On my first visit to Fuel Cafe in 2008, I ordered the pan bagnat—a style of tuna sandwich that chef Patricia Wells refers to as a salad nicoise between slices of bread. That French-inspired dish, and its snappy balance of flavors, served as a perfect introduction to owner Bob Blair's fresh and elevated cooking. I was a fan.
And over the last five-plus years, I've remained a fan for reasons like this: At dinner a couple weeks ago, I ordered the octopus salami, because...how could I not? Octopus as salami, how would that work out? Quite well, in fact. The appetizer (pictured) was a stunner: thin, pressed seafood rounds topped with tangy giardineria (crunchy, pickled vegetables) and salami-stuffed olives.
For all of the preparation and technique (there's boiling, there's compressing, there's curing), the flavors are quite delicate. The octopus tastes simply of the sea, and the predominant note is of the vinegary veggies and the meaty, salty, fried (!) olives. That said, this is a dish that requires the perfect bite. A nibble of just the octopus doesn't yield much flavor, but a forkful piled with every component lends insight into the depth of Fuel's kitchen.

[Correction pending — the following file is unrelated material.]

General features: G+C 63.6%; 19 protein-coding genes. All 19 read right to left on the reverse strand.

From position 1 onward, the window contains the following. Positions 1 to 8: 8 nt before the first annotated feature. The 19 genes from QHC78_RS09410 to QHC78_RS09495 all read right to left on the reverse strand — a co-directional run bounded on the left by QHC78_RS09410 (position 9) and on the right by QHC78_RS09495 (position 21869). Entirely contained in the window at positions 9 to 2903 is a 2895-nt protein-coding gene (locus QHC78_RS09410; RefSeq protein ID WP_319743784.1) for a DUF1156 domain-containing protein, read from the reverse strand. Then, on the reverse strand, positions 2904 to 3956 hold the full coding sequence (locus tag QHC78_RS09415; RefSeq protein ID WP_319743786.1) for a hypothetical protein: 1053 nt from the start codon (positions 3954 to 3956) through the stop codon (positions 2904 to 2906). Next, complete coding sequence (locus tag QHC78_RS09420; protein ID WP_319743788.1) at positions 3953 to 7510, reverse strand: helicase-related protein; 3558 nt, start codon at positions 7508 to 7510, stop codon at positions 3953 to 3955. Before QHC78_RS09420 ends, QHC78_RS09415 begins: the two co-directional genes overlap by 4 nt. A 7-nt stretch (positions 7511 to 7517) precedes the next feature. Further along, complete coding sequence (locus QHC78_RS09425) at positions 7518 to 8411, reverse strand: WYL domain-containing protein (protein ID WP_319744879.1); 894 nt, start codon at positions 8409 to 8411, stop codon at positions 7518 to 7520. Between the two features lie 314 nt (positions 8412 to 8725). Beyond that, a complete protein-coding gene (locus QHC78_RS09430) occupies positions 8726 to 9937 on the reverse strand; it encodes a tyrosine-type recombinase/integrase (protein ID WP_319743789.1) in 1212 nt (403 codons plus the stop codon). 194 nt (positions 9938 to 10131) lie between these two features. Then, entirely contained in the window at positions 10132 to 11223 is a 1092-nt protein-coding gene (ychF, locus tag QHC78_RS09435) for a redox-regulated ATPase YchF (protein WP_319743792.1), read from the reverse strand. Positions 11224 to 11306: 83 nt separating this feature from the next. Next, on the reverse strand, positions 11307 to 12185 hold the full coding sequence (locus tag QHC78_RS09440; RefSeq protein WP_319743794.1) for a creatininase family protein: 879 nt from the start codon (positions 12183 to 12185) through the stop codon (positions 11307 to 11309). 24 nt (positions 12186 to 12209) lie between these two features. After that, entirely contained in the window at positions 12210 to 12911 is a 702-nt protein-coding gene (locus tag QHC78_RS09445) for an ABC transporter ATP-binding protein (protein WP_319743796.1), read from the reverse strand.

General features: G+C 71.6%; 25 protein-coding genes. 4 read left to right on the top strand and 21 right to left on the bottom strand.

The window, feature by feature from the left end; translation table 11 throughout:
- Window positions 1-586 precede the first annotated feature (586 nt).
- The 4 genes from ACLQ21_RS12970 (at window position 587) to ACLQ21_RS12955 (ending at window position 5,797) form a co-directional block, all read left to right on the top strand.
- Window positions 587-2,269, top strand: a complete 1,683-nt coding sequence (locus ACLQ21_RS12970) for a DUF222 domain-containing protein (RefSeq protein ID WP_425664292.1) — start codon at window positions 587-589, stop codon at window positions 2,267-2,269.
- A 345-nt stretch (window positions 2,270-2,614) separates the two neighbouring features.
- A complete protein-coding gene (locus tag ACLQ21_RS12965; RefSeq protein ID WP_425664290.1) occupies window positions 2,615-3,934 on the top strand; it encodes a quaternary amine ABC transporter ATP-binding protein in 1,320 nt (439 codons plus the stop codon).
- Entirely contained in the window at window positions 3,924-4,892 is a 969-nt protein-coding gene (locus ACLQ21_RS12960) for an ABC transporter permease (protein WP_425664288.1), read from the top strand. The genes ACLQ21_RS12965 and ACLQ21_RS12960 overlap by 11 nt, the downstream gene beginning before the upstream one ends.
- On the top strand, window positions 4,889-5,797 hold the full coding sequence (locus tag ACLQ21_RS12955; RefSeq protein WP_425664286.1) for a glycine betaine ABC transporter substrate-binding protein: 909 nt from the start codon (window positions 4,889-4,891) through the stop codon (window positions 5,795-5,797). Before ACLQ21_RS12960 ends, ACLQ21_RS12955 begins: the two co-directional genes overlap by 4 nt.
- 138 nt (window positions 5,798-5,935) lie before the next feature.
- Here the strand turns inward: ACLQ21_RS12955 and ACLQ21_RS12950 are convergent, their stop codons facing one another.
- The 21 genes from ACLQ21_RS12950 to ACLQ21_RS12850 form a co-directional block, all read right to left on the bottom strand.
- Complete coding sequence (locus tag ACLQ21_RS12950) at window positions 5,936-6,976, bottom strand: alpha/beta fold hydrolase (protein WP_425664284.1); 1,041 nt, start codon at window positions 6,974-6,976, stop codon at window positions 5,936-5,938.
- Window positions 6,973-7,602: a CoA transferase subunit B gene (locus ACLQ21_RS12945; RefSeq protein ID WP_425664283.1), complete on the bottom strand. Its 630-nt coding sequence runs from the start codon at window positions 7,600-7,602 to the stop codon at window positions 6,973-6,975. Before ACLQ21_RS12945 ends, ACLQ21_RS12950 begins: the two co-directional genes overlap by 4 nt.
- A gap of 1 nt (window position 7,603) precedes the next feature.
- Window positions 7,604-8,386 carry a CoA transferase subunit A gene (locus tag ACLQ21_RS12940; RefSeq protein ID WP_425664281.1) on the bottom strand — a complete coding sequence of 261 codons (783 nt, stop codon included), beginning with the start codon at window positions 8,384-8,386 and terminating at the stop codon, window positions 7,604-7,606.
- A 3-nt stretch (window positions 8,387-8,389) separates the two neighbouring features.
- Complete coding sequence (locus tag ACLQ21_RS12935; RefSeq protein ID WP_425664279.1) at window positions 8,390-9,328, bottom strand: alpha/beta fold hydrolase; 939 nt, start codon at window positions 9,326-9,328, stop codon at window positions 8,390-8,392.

Bonus: Blair recently opened ReFuel, a sandwich lunch counter across the way.
3455 Ringsby Court, #105, 303-996-6988
Colorado coal mining sits at a crossroads.
The Mile High Holidays: A Local Gift Guide
Meet the principal of Columbine High School.
Everything you need to know about Colorado's grand experiment with legalized recreational...
Colorado has pumped nearly $25 million into mental health crisis care since the Aurora theater...